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. VOL. LIX. NO. 348 POPULATION 29,919 NORWICH, CONN., WEDNESDAY, OCTOBER 17, 1917 12 PAGES 84 COLUMNS PRICE TWO CENTS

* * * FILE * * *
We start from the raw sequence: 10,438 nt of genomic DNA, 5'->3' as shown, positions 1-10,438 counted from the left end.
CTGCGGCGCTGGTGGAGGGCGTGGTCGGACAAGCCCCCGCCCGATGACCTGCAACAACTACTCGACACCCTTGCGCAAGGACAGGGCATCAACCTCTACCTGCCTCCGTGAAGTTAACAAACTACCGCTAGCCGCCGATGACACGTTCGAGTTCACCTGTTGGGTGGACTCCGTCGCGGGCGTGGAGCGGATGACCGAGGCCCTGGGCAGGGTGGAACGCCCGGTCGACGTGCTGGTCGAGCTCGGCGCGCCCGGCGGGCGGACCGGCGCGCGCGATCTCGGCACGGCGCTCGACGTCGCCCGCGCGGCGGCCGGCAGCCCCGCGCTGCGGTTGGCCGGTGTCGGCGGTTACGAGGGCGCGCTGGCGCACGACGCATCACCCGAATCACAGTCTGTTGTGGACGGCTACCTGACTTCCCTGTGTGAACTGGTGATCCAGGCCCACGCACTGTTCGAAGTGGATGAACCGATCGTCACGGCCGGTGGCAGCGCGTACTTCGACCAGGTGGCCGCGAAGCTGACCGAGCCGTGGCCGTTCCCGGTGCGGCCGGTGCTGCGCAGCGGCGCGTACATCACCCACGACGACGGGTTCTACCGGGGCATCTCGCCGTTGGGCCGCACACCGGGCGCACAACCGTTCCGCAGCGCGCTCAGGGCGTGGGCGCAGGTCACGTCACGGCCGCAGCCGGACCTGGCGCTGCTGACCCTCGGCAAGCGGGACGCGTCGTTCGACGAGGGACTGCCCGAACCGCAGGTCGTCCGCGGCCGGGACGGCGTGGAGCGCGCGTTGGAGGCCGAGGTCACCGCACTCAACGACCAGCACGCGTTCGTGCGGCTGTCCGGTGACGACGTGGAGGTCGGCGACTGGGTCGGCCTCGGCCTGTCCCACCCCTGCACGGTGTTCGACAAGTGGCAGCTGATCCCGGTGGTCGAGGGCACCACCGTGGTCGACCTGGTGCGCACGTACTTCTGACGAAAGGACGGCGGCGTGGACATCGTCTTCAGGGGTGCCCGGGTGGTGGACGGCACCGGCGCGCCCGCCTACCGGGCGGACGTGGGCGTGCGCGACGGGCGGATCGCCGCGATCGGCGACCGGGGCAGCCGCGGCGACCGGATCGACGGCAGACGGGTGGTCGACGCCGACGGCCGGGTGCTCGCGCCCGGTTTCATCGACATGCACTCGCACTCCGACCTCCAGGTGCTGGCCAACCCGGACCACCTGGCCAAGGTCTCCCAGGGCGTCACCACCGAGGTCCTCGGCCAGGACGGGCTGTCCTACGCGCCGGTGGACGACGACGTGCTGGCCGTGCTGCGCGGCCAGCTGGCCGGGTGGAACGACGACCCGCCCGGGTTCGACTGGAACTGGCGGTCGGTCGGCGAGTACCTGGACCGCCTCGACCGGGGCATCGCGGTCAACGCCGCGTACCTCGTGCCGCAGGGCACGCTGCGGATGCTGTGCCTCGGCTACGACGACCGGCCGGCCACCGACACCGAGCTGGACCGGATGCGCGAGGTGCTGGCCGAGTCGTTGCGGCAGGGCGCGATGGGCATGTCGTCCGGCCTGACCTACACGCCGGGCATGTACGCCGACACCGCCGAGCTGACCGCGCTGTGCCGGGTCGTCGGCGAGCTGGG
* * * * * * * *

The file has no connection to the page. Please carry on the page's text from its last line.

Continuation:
Buy a Liberty Bond and Back Up the Boys at the: Front, Who Are Fighting for Your Honor, Your Home and Your Country I II I 1 II II .I, Win - ! Mill I I I HI I. .1 .1. II I I 1 11 1 1 II I RUSSIANS STIFFEN ' THEIR RESISTANCE i v f . - .. . . -To the German Forces Which Now Possess the Greater Portion of the GERMAN WARSHIPS UNABLE TO GIVE GREAT AID The Russian Have Sunk Two German Torpedo Boats and Damaged Two Others Russian Warships are Reserved to Close Pathway Through the Gulf of Finland Up to Petrograd -The Troops ing' to Their Trenches in Flanders Little Activity upkeep Reported From Other itf&rentty three' has been no cessa tJon in the hurried program of the Germans to Seize In Its entirety the Russian Island of Oesel at the head of thn finlf of Finland. But although f their troops have now taken . the greater portion of the island, the adi they had expected from their fleet in ftuttlne down Russian opposition in djacent waters is meeting with con- pwarahips. The Russians are disinclined to rthrow their naval vessels into a gen eral engagement with the invaders. fearing that the superiority of the fGermans would result in losses to them rwhlch would leave . open the pathway through the Gulf of Finland up to pPetrograd. But in a small battle with torpedo craft and possibly light cruis ers the Russians have sunk two Ger man torpedo boats and damaged two others in Soela sound to the north of Oesel Island, while the Russians them selves lost a torpedo boat destroyer. The Germans, who were accomoanied Kby a battleship, put to sea after the engagement. The German land Torces now are driving hard against the Svorb penin sula, on the southwestern portion or fthe island of Oesel, with the object of capturing the batteries at SereL which dominate the eastern entrance to the Gulf of Riga. According to the Ber lin war office, the Russians in this re Kion are- Isolated, but are desoeratehr trresteting. Berlin reports also that UAbro Island, off the southern coast of pOesel, and Runo Island, in the middle of the Gulf of Riga, have been occu pied by Teutonic troops. It is assert ed that 2.4O0 prisoners, 30 guns, 21 machine guns and several airplanes were captured by the Germans in Oesel. EASTERN STATES FACE A SUGAR SHORTAGE Hpeople Appealed To to C- Down Con sumption of Candy. "Washington, Oct. 16. The eastern States face a sugar shortage, with no prosnect cf relief before late in No vember, when the new Hawaiian and "western bet crops arrive. In a state ment ton:srt fflrppsstiTis th RlinrfapA. the fed administration again appeal ed to the American people to cut down Itheir cons'imntion of candy and sweet udrinks and at the same time gave warnine that retailers already have received their stocks at prices recently ktgreed upon and the public shftuld pay jio more during the temporary scareitv in t!?e east than it has been paying durin? the past 30 days. The shortage is du the adminis tration says, to the failufe of the pub lic outside of a few loyal homes to reduce consumption, and the unusual exports to France in order that the French people may have their meager ration of one pound of sugar per per eon per month. MILITANTS A "LITTLE BAND OF WILFUL WOMEN" White House Pickets so Classed Mrs. Swinburne Hale. by St. Louis, Mo., Oct. 16. 'Mrs. Swin burne Hale (Beatrice Forbes Robert son) of New York, spoke in; behalf of woman suffrage at the City club here today. She said that if the world is to be made safe for democracy, Amer ica could not coisistently deny the ballot to women. . Mrs. Hale referred to the suffragists who are picketing the White House as a little band of wilful women" . who should not be considered as repre sentatives of the suffrage organiza tion. I -Mrs. Ha 'Forbes Eo!;: - niece of Sir Johnston on, the English actor. 'CITY CONVENTIONS HELD IN BRIDGEPORT. ' Democratic Platform Calls for Munici pal Ownership of Trolley Lines. Bridgeport, Conn.. Oct. 16. Republi cans and democrats tonight at city . conventions named full city tickets for the election on Nav. 6. The republi cans renominated the entire republi 1 can ticket headed by Mayor Clifford B. Wilson. The democrats nominated William T. Kirk over George E. Crawford for mayor on the first ballot, the vote being S8 to 22. The demo cratic platform declares for municipal ownership of the trolley lines in order to defeat a continuance of the six cent far. HARD COAL OPERATORS PLEDGE THEIR SUPPORT To the Government in Solving the Coa! Problsm. Washington. Oct. 16. Anthracite coal operators, representing most of the country's hard coal output, at a conference with he fuel administration today, pledged full support to the gov ernment in solving the coal problem. They agreed to name a representative t oact r.a an assistant to the adminis tration and a committee to represent the industry in all government del- Island of Oesel of the Entente Allies Are Still Fronts. The troops of the entente allies arw still keeping to their trenches in Flanders, probably awaiting a better ment of soil conditions, which the re cent rains and flooded .streams ren dered almost impracticable for attacks. Probably, however. Field Marshal Haig and the French commander on his left have not yet sufficiently pounded the German lines with their big guns to warrant the turning loose of the in fantry for other gains. Day and night the British and French guns are showering the German positions with the usual . mass of steel wHich is thrown upon them prior to an attack, while the Germans at various points, especially in the important salient of the Ypres-Staaen railway, are reply inr vigorously. ' To .the south along the Aisne front the Germans, following a lively bom bardment, have again attacked the French and succeeded in penetrating their entrenchments. As has been customary, however, the French im mediately counter-attacked and re gained the lost ground. Little fighting of great intensity, ex cept by the artillery wings of the op Dosing forces, is taking place in any of the war theatres, but there is every indication that shortly along the Isonzo front in - the Austro-Itallan zone an other big battle will begin. From the head of the Adriatic northward to the Eainaizza - plateau- intense araMW? duels are in progress along the front lines and against tire Austrian lines of communication In the rear. Consider able activity is in progress along the Carso front. Aerial raids in force have been re sumed by British naval aviators on German positions in Belgium. The iBruges docks and several alr- irnmen Vi a vc hppn fiiiccefisfiillTr nrm- I barded. STATE CONVENTION OF KNIGHTS OF PYTHIAS. Nehemiah Candee of South Norwalk Elected Grand Chancellor. New Haven, Conn., Oct. 16. It was announced tonight that the $2,340 needed to equip a motor ambulance for service in France had all been pledged at the state convention of the Knights c Pythias here. The fund was started last night and was quickly completed today. The convention was adjourned after the election of the following officers: Grand chancellor, Nehemiah Candee, South Norwalk; grand vice chancellor, Maniius H. .Norton, New Britain; grand prelate, James Kelley, Jr., Win sted; grand keeper of records, George E. Wright, Hartford; grand master of exchequer, William N. Potter, Willi mantic; grand master at arms, Eman uel Cave, Bridgeport; grand inner guard, Frederick C. Margraff, Water bury; grand outer guard, William Cowlishaw, New Britain; grand trus tee, John F. Osborn, Ansonia (for three years); supreme representative, Charles A. Gates, Willimantic: alter nate, Past Grand Chancellor Deming, Sevmour. QUESTION OF SUPPLIES FOR SWITZERLAND Being Discussed by the . War Board and the Swiss Minister. Washington, Oct. 16. Negotiations between the war trade board and Hans Sulzer, the SwiS3 minister, have reach ed the stage where propositions made by the United States government re garding the question of supplies for Switzerland have bel-n forwarded by Minister Sulzer to his government for its consideration. It has not been disclosed what con ditions are attached to the nronositinn nor what supplies it is contemplated to send. Mr. 'Sulzer bas been in consultation with tho trade board almost daily and It is understood has been able to fer nish the statistics the board asked re garding 'Swiss exports and imports, production and consumption. STRIKING PUPILS STONE SCHOOL BUILDING. Police Reserves Call Out to Quell Riot in New York. New York, Oct. 16. One thousand striking pupils of public school No. 171, on the upper East Side of the city, who told the police they were striking against the so-calTed Gary system of school admlnistriASbn, stoned the institution today until it was necessary to call out the police, re serves to quell the riot. Fourteen ar rests were made. TO PERMIT EXPORTATION OF CORN TO MEXICO. Negotiations to Be Taken Up for a Million Bushels. Mexico City, Oct. 16. Secretary of State Lansing at Washington has no tified the committee on foodstuffs of the national chamber of commerce that the United States will permit the exportation of a. million bushels of corn to Mexico and that negotiations to this end should be taken up with Herbert C. Hoover, thei American food administratac Cabled Paragraphs Germany to Expand War Zones. London, Oct. 16. According' to news from Berlin in an undated despatch received by the admiralty by the Wireless Press, Germany im expected shortly to declare the coasts of tike United States. Canada and Cuba war ones. GOVERNOR ISSUES LIBERTY LOAN PROCLAMATION Urges Every Man and Woman In the State to Subscribe. Hartford. Conn.. Oct. . 16. fftolleat co-operation by all the people of Con necticut In an effort to make the seo oad liberty loan a complete success Is urged by Governor Marcus BL Hoi comb In a proclamation Issued today. in consequence or .rresident Wilson namlngrs naming: of Wednesday, Oo toDer js, as j-iioerty uay. The procla mauon: , State of Connecticut. By His Excellency, . Marcus h. x-iolcomb. Governor. A Proclamation: wnereas tne president has pro claimed Wednesday, October 24th, as Liberty Loan Day and has made the afternoon a legal holiday for all fed eral employes whose service can be spared to enable them to participate in maKing the day a success: I, therefore, urge the fullest co-op eration by all our people, and suggest tnat so zar as is practicable, the aft ernoon of that day be devoted to a united effort to make the second lib erty loan a complete success. Every one in the state, man and woman, should welcome and embrace this op portunity to subscribe to this loan, thereby demonstrating their loyalty to their country and their interest In our soldiers who are fighting our battles. Our state" has evr responded to any demands made upon it to support our country, and will adequately respond to the present call. This is an op portunity for every person to do his bit. Let us not rely upon the large subscriptions of a few but let every one subscribe for some part of the loan, thereby Identifying themselves with this twentieth century war for the liberty of the peoples of the world Given under my hand and the seal of the state at the capitol, in Hart ford, this sixteenth day of October, In the year of our Lord, one thousand. nine hundred and seventeen, ' ' and of the independence of the United States, the one hundred and forty- secona. MARCUS H. HOLCOMB, Governor, By Hi" Excellency's command: FREDERICK L. PERRY, Secretary. LIBERTY BOND SALES NOW EXCEED $1,000,000,000 Encouraging Reports Wired From All .,,, .ParU,of-tfae Country.--:- Washington, Oct. 16. With Tour- teen working days gone and only ten more to come. Liberty bond sales were neneved by treasury officials tonight ia nave just toucnea tne 71,000,000,000 mark, a result which has le them to wonder if the $5,000,000,000 hoped for could be attained in the final days of the campaign. Committees In almost everv nart nf me country still wire encouragingly "ai mev can maKe tneir maximum to tais, says a treasury department tatement. "Possibly they can, but uner mey are concealing their actnni sales which is not believed to be the case or mere must be; a most unex pected spurt In the offlnsr. Certainly there is little shout fho saies tnus rar to warrant great con fidence that the $5,000,000,000 mark will be reached. Official figures, rem-esentine- not HQ 1 sales, reported tonight to the trpssnrv department as of the clbse of business yi-sieraay, place tne total of Jn28,230 -850 or little more than half the si - 000,000,000 believed to have been sub scribed. These figures do not include the result of the two-day canvass made by 60,000 workers in the Min neapolis district, and place the amounts in other districts far below the sums reported unofficially. The ol.iis roiiow: Boston $68,300,000: New Tort an7 07,000; Philadelnhia J19 44,1 nn. Cleveland $2,090,000: Richmond $24,- oa,ouu; Auanta. s .405.70O: fhicas-r. 56,145,000; St. Louis S4.3al.804l- sas City $2,025,000; Dallas $4,550,300; San Francisco $31,554,950: Minneanolia no report. MORE LIBERTY BONDS TO BE TAKEN BY 8TATE Treasurer Chamberlain Will Invest $750,000 in Second Loan. Hartford, Conn., Oct. 16. State Treasurer Frederick S. Chamberlain will purchase for the state liberty bonds to the amount of $750,000. Mr. Chamberlain said today that the state held a little over $1,500,000 of the previous issue of the bonds and that he would exchange these for four per cent, bonds. The state will thus own government bonds to the amount of over $2,250,000. Under the law passed at the recent sessions of the general assembly the state treasurer has power to invest money In bonds of municipalities and United States bonds and apply the In terest to the building up of the state sinking fund to take, care of state bonds on their maturity. FURTHER LOANS TO .THE ALLIED NATIONS Brings Total Credits of the United States Up to $2,711,400,000. Washington, Oct. 16. oans of $50, 000,000 to Russia, $25,000,000 to Great Britain, $20,000,000 to France and $3, 000,000 to Belgium made today, brought the total credits of the United States to allied nations up to $2,711 -400,000. OBITUARY. Linus Birdsey. Meriden, Conn., Oct. 16. Linus Birdsey, at one time a prominent dem ocratic politician, died here this even ing at the age of over 92 years. Up to his 80th year, when he lost the use of his lower limbs through paralysis, he had never missed a Sunday in at tending service and Sabbath school at the First Baptist church. He served terms as sheriff and postmaster and in his younger days was quite active in business cfrclos here. Wesley M. Owen. Bloomington, HI., Oct. 16. Wesley M. Owen, aged 48, who was an 'as sociate Justice in the Panama Canal zone during the second administration of President Roosevelt died suddenly, at hia home brrs."rtanv . World of Trade After the War PICTURED TO SOUTHERN COM MERCIAL CONGRESS BY SECRETARY REDFIELD Saya ' Germany Is No Longer the World's Source of Potash, Dyestuffs, Optical Glass or Chemical Porcelain. New York. Oct. 16. What a differ ent world of trade this will be after the war was pictured to the Southern Commercial Congress here tonight by Secretary Redfleld. In an address tell' ing of the cutting of the threads of Germany's foreign commerce by her own act. and of the awakening of America and her allies to the danger of having their Industries dependent upon foreign and possibly upon un friendly sources of supply. ,. Will be a Strans World. "When peace shall come . and her merchants take up the task of restor ing Germany's ruined commerce they will find that It Is a strange world which they seek to re-enter," said the secretary. "There will be difficulties in the path of future peaceful pene tration of which they seem not to dream. Commercial frightfulness, like its military namesake, will have pass ed away. Tt will hardly be said again to any secretary of commerce of the .United States that the Germanvdyestuff verein will not 'permit' the establishment of an American dyestuff Industry. The monopolies on which German foreign commerce in large part seemed to rest secure have passed away. Our friends beyond the sea and we ourselves have learned the danger of having our in dustries wholly dependent on foreign sources of supply which may become unfriendly. A German Delusion. 'Tt is pitiful to read ' extracts from the German press which seem to show that they expect to take up the task of building their commerce - from where they laid it down. They reckon the world's demand for potash as a purely German asset. It was so but it is so no longer. They were the world's source for dyestuffs. That op portunity has gone. It was they to whom the world looked . for optical glass. We do not look there now. They were the source of supply of chemical porcelain. We make it to day as well as they.' I need not tell you of the commer cial value of what we call 'good will Dusiness as a going concern. xne great markets of the world have been and are to be found among the nations who have parted company with Ger many in the present struggle. Her past msrkets have been found among them. The peoples of those lands are not likely by one common impulse to turn quickly to Germany for a re newal of the commercial intercourse which was broken by her act. Will See Things Differently. "It must be renewed under circum stances of peculiar hardship. As it will be a strange world upon which the German merchant will look out when war will close, so let me add, it will be in a large measure a strange world upon which the American mer- j chant will look out at the seme time. When embargoes are over and trading with the enemy acts shall have ceased to trouble? we also shall see things differently. The novelty on our part will not arise from- separation but the reverse. we have gained and are gaining a better understanding of the world we live in. Scales of provin cialism have fallen from our eyes. Things Cannot Be as They Were. "When our sons have fought, and died together with those of Great Britain. France, Italy. Russia and our other honored friends, things cannot be as they were before that happened. Each knows the other better than he did. Old lines of separation have gone. Our vision is enlarged. Applied to "commerce, this means that we un derstand other peoples and their needs better and know better what we may c(p to supply them. Our men with vision are reaching out into all the lands. We are in the family whether we will or no, and in mv earnest be lief, we shall draw richly from the family intercourse. If we were those who look upon the peaceful contests of commerce as economic war, we should hardiy feel we could speak with freedom in this presence of the coming days when normal commercial intercourse throughout the world shall replace present restricted conditions, for we recognize as a matter of course, as an opportunity and a duty they are not slow to see and upon which they ightly act. that the nations associated with us in this war are preparing for their proper share of the world's bus iness when the war shall close. "Believing as we do, however, that commerce Is not war but mutual in tercourse to mutual gain. we look without fear and with strong approval upon every effort of our friends to renew commercial and industrial ac tivities in the happier days that are coming." JAPANESE PARLIAMENTARY PARTY IN WASHINGTON To Make a Study of United States Congress Methods. Washington. Oct. 16. The Japanese parliamentary party of five delegates from the Japanese aiet. neaea oy Dr. T. Masao. arrived in Washington to day to make a special study of United States congress metnoas ana aiso to ascertain the state of public feeling in America concerning questions In which Japan is deeply interested. President Wilson win receive tne mission ' tomorrow and they win call on. Secretary Lansing. Another special mission, represent ing the Imperial Japanese railways, which has come to study American transportation ad Industrial conditions, will arrive in New York Oct. 21. Secretary Redneld or tne department of commerce is arranging for the en tertainment or tne , railway mission which will be received formally by the state department. " Mexican Bandits Driven Off. Mission. Tex., Oct. 16. Five Mexi can bandits cany mis morning at tacked the Mexican village -of Gran geno, six" miles southeast of Mission. Armed citizens drove them' away. Congressmen to Visit War Fronts TEN MEMBERS GOING IN AN UN- . . OFFICIAL CAPACITY OTHERS ARE TO FOLLOW Will Visit England, Belgium, France, Italy and Switzerland Carry Letters of Introduction to Gen. Pershing. Washington, Oct. 16. Ten members of congress, traveling in an unofficial capacity, but carrying special pass ports arranged for by the state depart ment, are on the way to Europe to visit the war fronts and fraternize with the parliamentary representatives of the allies. In the party are Repre sentatives Dale, Vermont; ay lor and Timberlake, Colorado; Hicks, New York; Johnson, Dill and Miller of Washington; Goodwin, Arkansas; Stephens, Nebraska, and Parker, New Jersey; former Representative Stout of 'Montana and Ross L. Hammond, a Fremont, Neb., editor, s,nd others. Arranged Trip Informally. The visit is a development of the recent cabled and personal invitations o frepresentative members of the British and French parliaments for closer affiliation of the parliamentary bodies of the allied governments through personal conferences at the British, French and Italian capitals. President Wilson did not favor con gress officially accepting the invita tion at this time and neither house took action, but the ten members ar ranged their trip informally. Other representatives are expected to follow soon. "While this Is not an official com mission," Representative Dale wrote his constituents in explanation of the trip, "it is certified by the secretary of war and the speaker of the house as on that goes in the interest of our country and the relations between its government and the governments of the allied nations. Have Letters of Introduction. Members of the party are armed with letters of introduction to Ambassador Sharp at Paris, to General Pershing and to others. They will visit Eng land, Belgium, France, Italy and Switzerland, and hope to be back in Washington in time for the opening of congress in December. GOULD RELINQUISHES CONTROL OF D. & R. G. The Miawa1! TTpttfTL rscteos- Now-in Control. Denver, Col., Oct. 16. The Missouri Pacific faction, so-called, replaced the Gould interests as the controlling power of the Denver and Rio Grande Railway company at the annual meet ing of stockholders of the road today, when only three directors of fae Gould wing were given places, while four new Missouri Pacific faction di rectors were chosen. Besides the three Gould directors, four others were re elected. The Gould representatives now on the board are Arthur Coppell, Edward T. Jeffery and George 4. Gould. The new "Missouri Pacific" directors are Harry ' Bronney. E.. L. Brown (presi dent of the Rio Grande), J. Horace Harding and John W. Flatten, who heads the stockholders' protective com mittee. The other directors re-elected were B. F. Bush, president of the Missouri Pacific, George Haven. FInley Shepard and R. T. Williams. The directors are to meet . in New York Nov. 1, when Mr. Brown. . it is expected, will be elected to the presidency for the regu lar term. STRIKE OF COAL MINERS HAS BEEN AVERTED In Mines Operated by Southwestern Interstate Operators' Association. Kansas City, Mo., Oct. 16. The strike of coal miners called for Friday morning in all mines operated by the Southwestern Interstate Operators' association in Missouri, Kansas, Okla homa and Arkansas was called off early tonight, according to Alexander Howat, president of District 14 of the United Mine Workers of America. The operators came here at the in stance of Administrator Garfield to plan effective team work between the coal industry and the government. It was brought out that the mines have produced 8,000,000 tons more of anthracite than had been mined at the same time last year. All of the op erators declared the most difficult problem is that of distrTBution. but they promised to coroperate with the government and the railroads in the program to furnish every consumer coal actually needed at government prices. THEFT OF METAL FROM A UNITED STATES VESSEL. Four Men on Trial at Bostor $2,500 Bail Each. -Held in Boston, Oct. 16. The theft of metal valued at more than $5,000 from a United States steamship here was re vealed for the first time today with the arraignment of three men before United States Commissioner Hayes on charges ' of larceny. The prisoners. John Quirk, Roy L. Betts and James J. Dalton of East 'Boston, and- Nicholas Powers, a junk dealer, who ws charged with receiving stolen goods, pleaded not guilty and were held in $2,'5O0 ball each for hearing later. The government alleged that the men took 4,000 pounds of brass, cop per and iron while employed by con tractors on the steamship in Septem ber. A GERMAN ARRESTED FOR FALSELY REGISTERING With the United States Shipping Com missioner as an American Citizen. New Orleans. Oct. 16. Harry H. Clifford, who admits he is a native of Dantzic, Germany, - was arrested here today by department of justice agents on a charge of falsely registering with the United States shipping commissioner- as an American citizen. The agents said they were investigating Clifford's suspected activities in fliis country. The prisoner told "the au thorities that he was a member of the crew of the German cruiser Gneisenau, sunk in December, 1915, in the battle I Condensed Telegrams Marshal J off re inspected the Ameri can troops in France. - Mexico is expected to raise the em bargo on coal shortly. Fifty women began training in Brook lyn to replace men as subway guards. American Smeltinq & Refining Co reduced the price of lead from 8 to 7 cents a pound. Delivery of the second issue of Lib erty bonds to purchasers who have paid in full was begun. The navy department simians sta tlon and aviation school at Cape May, J. J., was formally opened. An order said to total $7,000,000 was received by the central Leather Co, rrom the Russian government. The sixth annual convention of the International Association of Dairy and .Mint inspectors opened in Washing ton. . Nine emergency courses in war re lief work will be offered during the present college year by Wellesley col lege. American Ambassador Paae to Lon don, who has been suffering from an attack or ptomaine poisoning, has re covered. Hundreds of young men are still wanted for the Second Naval Reserve district, with headquarters at New- PUI L, XV. X. Dr. Henry von Dyke, former minis ter to the Netherlands, addressed the Princeton students on Christianity and world peace. The Meriden High school has raised the sum of $6a0 wit hwhich to pur. chase a Red Cross ambulance for ser vice in France. At a meeting in Moscow the Ortho dox council prohibited the clergy from participating in the provisional Rus slan government. Alfred Halymar of New York was drowned when an American steamer was sunk by a submarine. He was a member of the crew. y Mayor Curley of Boston, will present to the city council an ordinance for bidding the employment of girls un der 21 as bootblacks. Twenty Villa followers were hanged to telegraph poles near Torreon. They attacked a military train, mistaking it for a passenger train. Mediators of the department of la bor settled the strike of railway clerks and station agents on the Northern Pacific railway. '-The Memphis Merchants' ' Exchange adopted rules forbidding speculation in cottonseed meal, but permitting hedege selling for protection. German trade union leaders visited German headquarters in the field to protest against the military suppres sion 01 trade unionist activities. Cooperating with the Serbian gov. eminent, the American Red Cross ship ped 5,000 bags' of flour to Serbians held prisoners by the Austrians. Students of Phillips Exeter academy, Exeter, N. H., pledged themselves to refrain from many luxuries to raise 4,000 toward Y; M. C. A. war work. Another American cardinal will be chosen at a consistory expected to be held late in November. Archbishop Ireland is mentioned for the honor. One hundred and fifty young men between the ages of 16 and 19 will be accepted by the Marine Corps as ap prentices to be trained as bandsmen. Dr. Alexander Hamilton Rice,, the explorer, was commissioned senior lieutenant in the Naval Reserve, and assigned to the naval school at New port. A committee of four was appointed by the Council of National Defense to make an immediate investigation of the housing situation at munition plants. ' Roman S. Malinowski, said to be a former officer in the German army, wa3 arrested at Ansonia, on the charge of violating alien enemy re strictions. Naval recruits laid the foundation for a building to serve as winter quar ters at the Wakefield, Mass., rifle range. The sailors will do all the con struction work. Automobile accidents in Massachu chusetts have decreased 14 per cent so far this year, although the number of cars registered is 32 per cent, more than last year. Dr. Harry A. Garfield, fuel adminis trator, ordered the shipment of coal to Michigan to tide over consumers In that state until shipments to the north west are going steadily. The French government authorized subscriptions to the American Libetry loan by American soldiers in France. There is a law in France against sub scriptions to foreign loans. . Shots were exchanged at a station on the Southern railway in Argentina between marine and strikers who tried to detain a supply train. One man was killed and eight wounded. 0 Controlling interest In the Argentine Navigation Co.. with $10,000,000 cap ital and more than 300 vessels, was ac quired by the Lamport 9 Holt Line, and the Royal Mall Steam Uacket Co. Officials of state organizations of the United Mien Workers of America vot ed to call a strike affecting all mines in Oklahoma, Texas, Missouri, Kansas and Arkansas beginning Friday morn ing. Seattle, Wash., Is being terrorized by the presence of a "woman-slugger." Six attacks on women were reported within 36 hours and women are afraid to venture on the streets after dark unescorted. Leo S. Rogers was appointed speoial assistant attorney general with head quarters in Boston to aid In the prose cution of the government's anti-trust suit against the United States Shoe Machinery Co. Lieut. John Frost, U. S. R and Lieut. McLaughlin of an artillery fegi ment fell 100 feet in an airplane near San Antonio, Tex. McLaughlin is not expected to recover, while Frost was Government Expenditures SINCE JULY 1 ARE NEARING THE $3,000,000,000 MARK $1,571,200,000 TO ALLIES Receipts and Expenditures Are About Ten Times Greater Than They Were for Corresponding Period Last Year. Washington. Oct. 16. Government expenditures since the beginning of the fiscal year July 1 are nearing the ' $3,000,000,000 mark. The total, re ported on the daily treasury statement of yestreday, was $2,291,075,341. This is nearly $800,000,000 more than re ceipts during this period, including the portion of the first Liberty loan paid ' since the fiscal year began. $1,571,200,000 Advanced to Allies. The greatest sincle item of. expend!- ; tlire Was 41,571 200 Ofln aAranA . allies. Ordinary disbursements in- eluding military and naval expendl- '. tures and the cost thus far of the shipbuilding and aircraft production total nf S9SR-711 799 ho J kaan in the retireme'nt of short time cer tificates of indebtedness. Receipts From Ordinary 8oureee Receipts from ordinary sources, In cluding the income tax (paid for the ' most part Just before the end of the 1 fiscal year) customs receipts and taxes , on liquors, bejBr, tobacco and other dl- ! rect taxes, totalled $269,642,595. A to tal of $512,674,906 on the first Liberty !' loan was paid in this fiscal year, while $1,350,000,000 was realized through the issuance of short time certificates of indebtedness which will have to be retired out of second Liberty bond re ceipts. ' Receipts and expenditures for the corresponding period last year were ! $220,529,360 and $302,502,285, respect- : ively, or about one-tenth of this year's figures. FIRE IN STOCKYARDS AT KANSAS CITY 1 About 11,000 Head of Cattle and 3,300 ! Hogs Were Destroyed. Kansas City, Oct. 16. Reports that the fire which today destroyed a large 1 portion of the Kansas City stockyards and resulted In the death of approxl- ! mately 11,000 cattle and 3,800 hogs ! was of loeendlaraK. otnslnr --persist though discredited by officials of the ' corporation owning the yards. While no definite estimates have been made, insurance adjusters and officials of the stock yards corporation place the loss at approximately $750, 000. Lieutenant F. J. Bishoff of the first fire company to arrive at the yards after the alarm had been received, said that three fires were burning fully 2,000 yards apart, in different portions of the yards. George E. Collett. general manager of the stock yards, declared he be lieved the Are resulted from natural causes and the wind had blown sparks from the first fire, starting the other two blazes. Private detectives, how ever were said to be Investigating the incendiary rumors. ANOTHER JEWELRY ROBBERY AT GREENWICH. Several Thousand Dollars' Worth Taken from Home of T. L. Pomeroy. Greenwich. Conn., Oct. 16. Jewelry- to the amount of several thousands of dollars was taken by burglars from the' home of Theodore L. Pomeroy some time last night or early today. according to a statement made by the police here. The family was out of town when tho burglary took place. and are still away, so that the exaot value of the property cannot be ascer tained as yet. Entry to the house, which is In Maple avenue, was gained through a second story window, and the loot was taken from family bed rooms. There is no clue to the thieves. Two weeks ago the home of Theodore Pomeroy, a nephew of the man robbed ast night, was looted In the same manner and a quantity of silverware taken. FOREIGN LANGUAGE PAPERS MUST FILE TRANSLATIONS Of AH Artloles Referring to the Gov ernment of Natlone at War. Washington. Oct. 18. Foreign lan guage newspapers. Issued after mid night tonight and not licensed by the postofflce department under the trad ing with the enemy act must file with their local postmasters English trans lations of all articles referring to the government of any nation at way. Otherwise the publications may not be mailed or distributed in any other way under heavy penalty. Postmaster Burleson announced to night that more than a thousand pa pers had been licensed. SUIT OF INTERNATIONAL HARVESTER COMPANY. Reargument Postponed Until After the Steel Suit Has Been Argued. Washington, Oct. 16. Rreargument of the government's dissolution suit against the International Harvester company was today temporarily post poned when the case was called In the supreme court, under an agreement 1 between the department of Justice and J attorneys for the company the case ! will not be held until after the steel i suit has been argude, which is expect ed to be some time in January, FIREMAN ON . DESTROYER COMMENDED FOR GALLANTRY Harold H. Duke Rescued a Shipmate From Drowning. Washington. Oct. 16. Harold H. Duke, a fireman aboard a United . States destroyer, has been commended ; by Secretary Daniels for gallantry, in Jumping overboard from his vessel on ' the night of September 14 and res- ; oulng a shipmate from drowning. An other destroyer was moored alongside ' and Duke Jumped in between the two j ships despite the danger of being ( "1 1'